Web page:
The original idea was to compile a list, pairing food and wine. But then, we figured that it makes more sense to explain the how and why behind the logic of which wine goes best with what food.
Fundamentals of Flavors
Let’s start with some basics here. When you pick a wine, the most important questions to ask are these. Will your dish or meal be:
- Mild or flavorful?
- Full of fat or lean?
- Acidic or rich?
Once you determine this, choose the right wine for your food based on the following:
- Balancing the flavors. The idea is to ensure that the wine you choose to go with the food will balance the flavors. Mild foods usually pair well with mild wines while foods with strong flavors must be served with a matching wine. Rich food goes with rich wine.
- Your palate must be cleaned with acids or tannins. A meal that is rich in fat is paired with red wine to clean the palate. That doesn’t mean white wine cannot be served with food with bold flavors; you just have to ensure that it is an acidic white that contrasts the food.
- While acidic wines are great with acidic food, they will clash with creamy dishes.
- If your food is flavored with strong spices, these will overwhelm the wine’s taste, so it might be best to skip the wine with these foods. Although, if you absolutely have to, opt for a spicy, sweet and dry wine.
Here’s a point to keep in mind: wine and food are good friends. If they grew up together, they’re likely to pair well. For example, pair Italian wines with Italian foods. This isn’t a hard and fast rule, but is a good guideline to follow.
That being said, here are some universal guidelines to remember:
- Champagne is great with salty foods. Its sweetness matches the salt.
- Sauvignon Blanc is perfect with sauces and tart dressings
- Food flavored with fresh herbs? Opt for Gruner Veltliner
- Pinot Grigio with light fish dishes
- Chardonnay for fatty fish or fish in rich sauce
- Riesling (off-dry) with sweet, spicy dishes
- Lighter wines with desserts
Rose Champage with dinner
Dry Rose with cheesy dishes
- Pinot Noir with earthy flavors
- Zinfandel with pate, mousse
- Cabernet Sauvignon/tannic reds with juicy red meat
- Low alcohol wines with spicy dishes
- Veggies? Chardonnay or Chablis
- Cream of Asparagus soup – a chilled dry sherry for its subtle nutty flavor
Interestingly, there are some foods that are a challenge to pair with wine. Let’s look at these.
One of them is chocolate. But there’s a way to get around it when you know how. The trick is to combine the ingredients to result in a balanced flavor so that the wine and chocolate complement each other. Chocolate brings sweetness, fat and textured tannin in its taste and if this is paired with red wine, it can be disastrous, leaving behind a sourness that is unpleasant. The fruity flavor of the wine is overpowered by the chocolate, unless it is white chocolate which is devoid of tannin.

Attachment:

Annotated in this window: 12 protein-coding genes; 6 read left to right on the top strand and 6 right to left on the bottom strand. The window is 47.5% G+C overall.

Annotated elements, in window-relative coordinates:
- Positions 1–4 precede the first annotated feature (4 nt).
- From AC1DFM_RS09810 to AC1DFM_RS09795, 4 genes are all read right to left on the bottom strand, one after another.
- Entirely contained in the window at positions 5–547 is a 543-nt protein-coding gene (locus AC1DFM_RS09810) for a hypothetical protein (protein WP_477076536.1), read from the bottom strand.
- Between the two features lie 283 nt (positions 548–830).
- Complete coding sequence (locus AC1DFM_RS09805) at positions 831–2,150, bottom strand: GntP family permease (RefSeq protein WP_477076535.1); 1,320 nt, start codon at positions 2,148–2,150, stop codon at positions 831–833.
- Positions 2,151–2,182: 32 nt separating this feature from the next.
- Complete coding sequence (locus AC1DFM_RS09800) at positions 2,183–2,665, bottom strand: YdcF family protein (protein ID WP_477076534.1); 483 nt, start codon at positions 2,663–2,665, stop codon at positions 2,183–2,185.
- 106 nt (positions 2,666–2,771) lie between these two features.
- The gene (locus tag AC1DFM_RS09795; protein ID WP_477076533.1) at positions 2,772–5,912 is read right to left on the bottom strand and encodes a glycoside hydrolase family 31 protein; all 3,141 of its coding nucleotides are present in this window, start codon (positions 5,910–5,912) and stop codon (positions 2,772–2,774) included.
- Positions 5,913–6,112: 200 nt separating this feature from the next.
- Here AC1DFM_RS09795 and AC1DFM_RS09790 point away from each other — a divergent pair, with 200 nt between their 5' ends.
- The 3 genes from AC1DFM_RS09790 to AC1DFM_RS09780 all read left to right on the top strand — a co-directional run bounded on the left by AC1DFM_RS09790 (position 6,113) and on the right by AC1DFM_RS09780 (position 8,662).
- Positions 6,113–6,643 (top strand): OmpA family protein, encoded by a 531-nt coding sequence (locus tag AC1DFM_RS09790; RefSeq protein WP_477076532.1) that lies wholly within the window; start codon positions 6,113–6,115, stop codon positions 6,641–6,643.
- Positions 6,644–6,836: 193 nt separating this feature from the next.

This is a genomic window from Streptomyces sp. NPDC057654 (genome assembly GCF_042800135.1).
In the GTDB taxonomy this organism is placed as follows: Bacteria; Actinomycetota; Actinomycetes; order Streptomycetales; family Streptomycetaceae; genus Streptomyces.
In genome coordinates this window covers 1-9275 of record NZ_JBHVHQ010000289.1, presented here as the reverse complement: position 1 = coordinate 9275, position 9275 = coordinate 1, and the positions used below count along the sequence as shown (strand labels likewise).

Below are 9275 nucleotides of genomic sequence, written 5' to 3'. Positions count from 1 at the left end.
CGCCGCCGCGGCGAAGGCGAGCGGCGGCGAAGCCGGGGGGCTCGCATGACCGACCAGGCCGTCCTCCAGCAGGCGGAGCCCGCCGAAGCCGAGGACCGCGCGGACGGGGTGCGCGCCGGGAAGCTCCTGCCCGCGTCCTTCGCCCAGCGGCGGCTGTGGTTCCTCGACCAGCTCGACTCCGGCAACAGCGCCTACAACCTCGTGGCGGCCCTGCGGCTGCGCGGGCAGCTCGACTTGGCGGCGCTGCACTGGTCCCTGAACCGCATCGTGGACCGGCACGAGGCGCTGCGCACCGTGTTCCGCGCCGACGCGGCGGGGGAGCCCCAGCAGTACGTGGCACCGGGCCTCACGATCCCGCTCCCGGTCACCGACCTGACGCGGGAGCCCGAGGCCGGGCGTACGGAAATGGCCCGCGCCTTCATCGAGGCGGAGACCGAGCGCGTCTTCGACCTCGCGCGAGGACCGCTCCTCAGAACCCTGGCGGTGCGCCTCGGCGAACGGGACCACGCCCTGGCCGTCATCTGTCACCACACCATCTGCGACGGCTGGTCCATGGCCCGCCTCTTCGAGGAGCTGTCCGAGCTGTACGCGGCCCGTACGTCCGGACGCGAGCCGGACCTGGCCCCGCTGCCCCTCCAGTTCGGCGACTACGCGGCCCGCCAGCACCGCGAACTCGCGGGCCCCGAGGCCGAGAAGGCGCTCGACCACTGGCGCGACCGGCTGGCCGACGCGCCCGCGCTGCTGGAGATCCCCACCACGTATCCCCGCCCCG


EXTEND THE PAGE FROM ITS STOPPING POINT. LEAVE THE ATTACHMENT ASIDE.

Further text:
So what wine can you pair with chocolate?
Go in for sweet reds if you’re serving truffles, chocolate mousse. Choose a tawny or vintage port for that spicy cinnamon flavor. For fruity chocolate desserts, try a low alcohol Italian sparkling red.
According to a Facebook friend:
"The best pairing with chocolate (not milk chocolate) I have ever found is a Grand Cru Banyuls. It is often overlooked in favor of the more readily available Port but it should be on every chocolate lover's list of the best wine to pair with a chocolate dessert."
Nutty Veggie Flavors with Wine
Another food that is tricky to pair with wine is Brussels sprouts, which has a nutty, earthy and sulfurous flavor. It is the same with cauliflower, garlic, asparagus and broccoli. Your best bet with these foods would be a dry Madeira wine or French Muscadet
How about cheese?
Wine and cheese make a perfect pair. Blue cheese, however can be quite overpowering in its taste and the wine you choose must be equally powerful and sweet such as Shiraz, Zinfandel or sweet dessert wine to balance the flavors. One of the best choices is Port wine for its acidity which brings out the cheese’s cream.
Pairing wine with sushi
Sushi, made of raw fish, sesame and seaweed can be tough to pair with wine. The problem is, the iron in the red wine sticks to the fish oil and settles on the palate, producing a metallic and unpleasant after taste.The best thing here is a bone-dry white, Muscadet or Sauvignon Blanc, an Italian Pinot Noir or Brut champagne. See? Not so difficult after all.
The bold and salty soy sauce presents another challenge when it comes to pairing it with wine. If the soy sauce is paired with wine must be paired with wine that is sour. You could either go for a sweet and salty combination with a sparkling Moscato.
As wine connoisseurs will tell you time and again, it makes a world of difference to match the food with the perfect wine, making the dining experience worth relishing. Plan ahead for upcoming special occasions and keep your menu in mind when visiting wineries and choosing wines to bring home in your wine suitcase!